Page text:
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Review: 30 Miles of Crazy #1

Garry Marshall was one of the best storytellers to ever write, as his movies, television shows and books took a humorous look at the human condition. He knew how to say the things most writers only wished they could articulate. His most well-known show, Happy Days, captured both the absurdity and momentousness of teen angst. His landmark show, Laverne & Shirley, spoke volumes about the issues women deal with on a daily basis.

I remember watching these shows growing up and thinking about how these stories reflected my life growing up in New York. I never put the connection together as an adolescent, but I definitely got it as I started to get exposed to different creators. It’s that “slice of life,” that human connection that tethers all people regardless of age, race and circumstance, that we are human, too. In Karl Christian Krumpholz’s brilliant 30 Miles Of Crazy, we get a similar take on life, but only for those like myself who didn’t come from the best circumstances.

In “Disrespect” an uneasy tale is told bout how far one man would go to show how he responds to any insolence. In “The Old Neighborhood,” a gentrified neighborhood becomes suddenly enveloped by people of a higher tax bracket and a worst attitude, as one such person gets put in her place. In “A Real Live One,” a man walks by what he thinks is another dead body but instead is another homeless person asleep. In “the Cost Of A Drink,” a hilarious encounter between a barfly and a bartender leaves one of them flabbergasted. In “Salt,” one city dweller dazed out of their mind looks for salt in a bed of snow. In “The Incident,” one homeless man gets harassed by some street punks and then gets arrested by the police for vagrancy. In “There’s Always A Cover,” a man tricks some customers into paying a cover fee for a bar which has no cover. In “Assumptions,” one young man laments about his drug addled friend and how people perceive him and his addiction. In “The Polite Thing To Do,” a barkeep an interesting encounter a customer and streetwalker, ending in a rather inappropriate exchange. In the final and probably most personal story, “Perseverance,” Krumpholz lets the reader into his life recounting his life in Boston , as a simple inscription above a doorway inspires him , to keep going and never give up.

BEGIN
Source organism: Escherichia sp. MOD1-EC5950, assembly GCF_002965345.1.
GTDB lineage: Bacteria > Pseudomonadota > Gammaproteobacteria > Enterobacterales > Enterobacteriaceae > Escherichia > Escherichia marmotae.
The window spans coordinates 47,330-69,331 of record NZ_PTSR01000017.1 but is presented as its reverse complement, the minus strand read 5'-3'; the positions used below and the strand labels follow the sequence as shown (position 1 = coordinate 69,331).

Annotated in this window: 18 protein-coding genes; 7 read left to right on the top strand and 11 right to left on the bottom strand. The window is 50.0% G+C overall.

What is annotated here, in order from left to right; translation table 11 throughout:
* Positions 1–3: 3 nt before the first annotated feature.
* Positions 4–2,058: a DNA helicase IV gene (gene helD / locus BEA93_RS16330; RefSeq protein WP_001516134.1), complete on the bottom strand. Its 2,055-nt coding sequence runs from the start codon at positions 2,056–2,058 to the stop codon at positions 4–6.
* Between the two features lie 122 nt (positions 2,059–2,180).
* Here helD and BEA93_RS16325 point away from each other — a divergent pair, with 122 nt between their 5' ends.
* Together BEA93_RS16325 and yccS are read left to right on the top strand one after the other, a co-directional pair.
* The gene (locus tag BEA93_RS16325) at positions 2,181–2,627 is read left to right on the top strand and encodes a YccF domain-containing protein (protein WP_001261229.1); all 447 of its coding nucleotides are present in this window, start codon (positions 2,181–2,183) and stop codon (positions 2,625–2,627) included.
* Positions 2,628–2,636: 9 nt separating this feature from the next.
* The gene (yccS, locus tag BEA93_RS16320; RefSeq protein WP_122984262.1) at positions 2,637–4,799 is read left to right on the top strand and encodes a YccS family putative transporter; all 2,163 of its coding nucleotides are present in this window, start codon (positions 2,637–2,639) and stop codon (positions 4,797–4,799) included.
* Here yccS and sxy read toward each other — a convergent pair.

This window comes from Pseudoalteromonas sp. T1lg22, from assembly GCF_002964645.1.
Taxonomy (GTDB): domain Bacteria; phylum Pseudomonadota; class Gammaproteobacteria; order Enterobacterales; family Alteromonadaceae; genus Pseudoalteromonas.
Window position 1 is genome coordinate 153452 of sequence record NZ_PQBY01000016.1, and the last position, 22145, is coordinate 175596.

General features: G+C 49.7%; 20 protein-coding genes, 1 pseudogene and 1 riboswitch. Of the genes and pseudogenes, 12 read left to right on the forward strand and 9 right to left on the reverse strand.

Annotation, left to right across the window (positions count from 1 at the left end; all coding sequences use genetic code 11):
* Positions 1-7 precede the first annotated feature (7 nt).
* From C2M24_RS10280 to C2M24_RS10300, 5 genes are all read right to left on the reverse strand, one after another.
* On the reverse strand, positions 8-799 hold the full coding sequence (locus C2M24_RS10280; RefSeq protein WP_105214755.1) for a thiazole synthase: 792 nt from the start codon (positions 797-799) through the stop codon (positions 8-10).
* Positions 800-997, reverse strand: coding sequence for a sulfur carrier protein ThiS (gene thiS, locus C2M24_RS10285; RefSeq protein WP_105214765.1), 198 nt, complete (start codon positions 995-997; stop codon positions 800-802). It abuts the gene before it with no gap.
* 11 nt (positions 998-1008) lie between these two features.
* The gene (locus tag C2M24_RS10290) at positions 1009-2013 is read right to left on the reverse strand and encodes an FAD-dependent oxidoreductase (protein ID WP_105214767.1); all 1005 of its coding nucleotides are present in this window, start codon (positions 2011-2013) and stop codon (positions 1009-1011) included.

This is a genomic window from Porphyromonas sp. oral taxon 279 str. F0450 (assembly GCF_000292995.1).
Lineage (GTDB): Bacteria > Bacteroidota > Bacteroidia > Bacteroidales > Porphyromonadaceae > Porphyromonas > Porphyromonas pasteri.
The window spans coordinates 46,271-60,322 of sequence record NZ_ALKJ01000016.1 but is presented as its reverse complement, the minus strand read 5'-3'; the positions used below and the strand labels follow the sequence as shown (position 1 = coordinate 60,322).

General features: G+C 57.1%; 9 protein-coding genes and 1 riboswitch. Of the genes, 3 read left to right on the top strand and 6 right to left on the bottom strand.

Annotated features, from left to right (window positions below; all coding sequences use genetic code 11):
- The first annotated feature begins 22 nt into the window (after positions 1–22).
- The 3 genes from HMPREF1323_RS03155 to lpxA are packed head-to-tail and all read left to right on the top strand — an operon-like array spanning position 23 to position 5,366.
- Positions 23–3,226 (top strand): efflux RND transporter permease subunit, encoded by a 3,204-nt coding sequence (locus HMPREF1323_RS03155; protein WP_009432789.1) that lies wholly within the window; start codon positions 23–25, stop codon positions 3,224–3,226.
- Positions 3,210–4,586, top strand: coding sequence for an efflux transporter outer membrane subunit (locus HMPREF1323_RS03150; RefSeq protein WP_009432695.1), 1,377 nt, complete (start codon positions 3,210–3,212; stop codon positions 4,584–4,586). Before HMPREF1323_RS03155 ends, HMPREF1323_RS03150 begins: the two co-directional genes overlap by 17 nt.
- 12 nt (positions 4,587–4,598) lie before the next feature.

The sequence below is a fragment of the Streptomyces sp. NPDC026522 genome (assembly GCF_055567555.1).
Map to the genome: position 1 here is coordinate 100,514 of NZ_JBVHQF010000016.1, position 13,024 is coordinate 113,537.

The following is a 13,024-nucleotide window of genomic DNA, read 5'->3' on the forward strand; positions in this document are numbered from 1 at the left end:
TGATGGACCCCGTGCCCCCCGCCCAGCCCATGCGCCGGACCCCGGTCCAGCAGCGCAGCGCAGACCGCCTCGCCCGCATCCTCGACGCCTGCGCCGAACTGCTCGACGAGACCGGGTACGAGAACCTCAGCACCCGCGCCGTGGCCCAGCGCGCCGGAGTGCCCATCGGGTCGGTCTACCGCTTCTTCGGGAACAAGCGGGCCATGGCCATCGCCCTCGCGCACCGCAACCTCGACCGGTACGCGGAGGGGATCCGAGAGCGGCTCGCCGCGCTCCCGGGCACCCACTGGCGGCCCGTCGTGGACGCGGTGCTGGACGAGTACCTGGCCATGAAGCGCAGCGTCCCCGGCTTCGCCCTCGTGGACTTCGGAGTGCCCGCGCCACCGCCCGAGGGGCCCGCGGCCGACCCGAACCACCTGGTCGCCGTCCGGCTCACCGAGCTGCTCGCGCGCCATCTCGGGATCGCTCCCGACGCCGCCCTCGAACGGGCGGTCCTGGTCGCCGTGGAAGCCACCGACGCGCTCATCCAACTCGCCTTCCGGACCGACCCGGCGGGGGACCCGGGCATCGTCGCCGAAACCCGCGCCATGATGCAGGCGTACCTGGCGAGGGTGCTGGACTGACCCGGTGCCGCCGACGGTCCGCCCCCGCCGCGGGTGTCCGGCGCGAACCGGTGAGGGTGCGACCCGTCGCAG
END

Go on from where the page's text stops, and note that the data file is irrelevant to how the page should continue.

The comic is an interesting collection of snapshots of life in its rawest form. The stories by Krumpholz are engaging, funny, endearing, and true to life. The art by Krumpholz is stunning and vivid. Altogether, it’s a comics which creates slices of life in the most stimulating palette.

Story: Karl Christian Krumpholz Art: Karl Christian Krumpholz
Story: 10 Art: 9.0 Overall: 9.5 Recommendation: Buy

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